Normally, I am loathe to link to other bloggers. Sending you from FishbowlLA to, say, the Huffington Post is like sending a drunk out of a friendly bar and into a crack den: There’s no end to to the habit once you get started.
But today’s Huff-Po makes such a fascinating leap of logic, we cannot help ourselves. We’ve heard lots of execs in Hollywood compared to lots of different things, but never before have we come across a comparison of the Bush Administration’s Defense Deparment to Columbia Pictures circa the early 1970s; as such we cannot resist linking you to it.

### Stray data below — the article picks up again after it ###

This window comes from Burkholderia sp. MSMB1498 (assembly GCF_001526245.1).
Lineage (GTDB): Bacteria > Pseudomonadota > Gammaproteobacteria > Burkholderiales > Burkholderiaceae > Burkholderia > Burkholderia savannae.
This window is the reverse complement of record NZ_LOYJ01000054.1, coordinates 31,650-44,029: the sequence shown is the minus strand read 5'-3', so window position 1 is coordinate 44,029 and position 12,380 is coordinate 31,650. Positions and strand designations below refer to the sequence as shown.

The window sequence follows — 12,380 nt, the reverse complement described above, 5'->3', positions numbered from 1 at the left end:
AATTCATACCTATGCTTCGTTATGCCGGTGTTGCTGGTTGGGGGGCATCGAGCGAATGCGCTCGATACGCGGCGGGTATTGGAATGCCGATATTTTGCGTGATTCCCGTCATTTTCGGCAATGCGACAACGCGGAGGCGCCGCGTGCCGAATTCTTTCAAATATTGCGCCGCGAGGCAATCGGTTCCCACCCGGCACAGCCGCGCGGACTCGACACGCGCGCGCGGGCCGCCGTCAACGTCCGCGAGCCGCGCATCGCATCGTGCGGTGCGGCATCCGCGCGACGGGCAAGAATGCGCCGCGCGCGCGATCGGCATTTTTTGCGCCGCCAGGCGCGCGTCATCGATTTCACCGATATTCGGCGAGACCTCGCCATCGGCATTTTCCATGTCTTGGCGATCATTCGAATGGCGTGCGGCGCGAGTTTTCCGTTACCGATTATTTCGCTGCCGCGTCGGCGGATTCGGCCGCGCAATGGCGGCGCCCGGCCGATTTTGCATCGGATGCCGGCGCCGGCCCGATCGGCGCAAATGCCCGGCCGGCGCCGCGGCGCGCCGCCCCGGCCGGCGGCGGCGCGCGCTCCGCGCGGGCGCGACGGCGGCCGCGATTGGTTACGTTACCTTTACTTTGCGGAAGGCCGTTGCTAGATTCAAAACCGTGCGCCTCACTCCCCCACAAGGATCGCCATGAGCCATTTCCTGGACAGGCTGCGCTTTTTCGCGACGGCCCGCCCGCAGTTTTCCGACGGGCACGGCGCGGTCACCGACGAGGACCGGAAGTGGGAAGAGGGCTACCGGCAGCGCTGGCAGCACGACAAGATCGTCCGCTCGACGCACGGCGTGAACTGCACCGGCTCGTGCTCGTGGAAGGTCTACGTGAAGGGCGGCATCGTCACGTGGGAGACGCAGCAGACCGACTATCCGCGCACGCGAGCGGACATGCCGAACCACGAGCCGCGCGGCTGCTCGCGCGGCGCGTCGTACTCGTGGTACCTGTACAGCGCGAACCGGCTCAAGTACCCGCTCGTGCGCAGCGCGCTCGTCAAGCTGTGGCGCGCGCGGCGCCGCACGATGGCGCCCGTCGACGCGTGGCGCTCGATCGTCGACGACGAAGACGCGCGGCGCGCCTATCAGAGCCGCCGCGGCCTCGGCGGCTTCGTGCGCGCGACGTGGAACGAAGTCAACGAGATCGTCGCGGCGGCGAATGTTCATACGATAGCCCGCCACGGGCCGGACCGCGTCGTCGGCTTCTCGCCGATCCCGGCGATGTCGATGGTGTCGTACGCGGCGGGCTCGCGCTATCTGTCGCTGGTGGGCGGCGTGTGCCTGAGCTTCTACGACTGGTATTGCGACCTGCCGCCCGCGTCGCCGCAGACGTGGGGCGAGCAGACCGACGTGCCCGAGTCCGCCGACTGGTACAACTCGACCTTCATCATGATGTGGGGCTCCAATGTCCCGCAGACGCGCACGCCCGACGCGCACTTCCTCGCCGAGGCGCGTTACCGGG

A slice of Norman Horowitz‘s HuffPo entry of today:
“A finance group rescued Columbia Pictures when it took control of the company in 1973. The new head of the motion picture division was an agent, David Begelman. I worked with David for about six years. He was everything that you could want as a studio head. He was very bright, charming, outgoing, creative, and anything else that was positive that you could say about a man in his position. He was the best executive I ever reported to. Sadly, he had one minor character flaw: he was a crook.”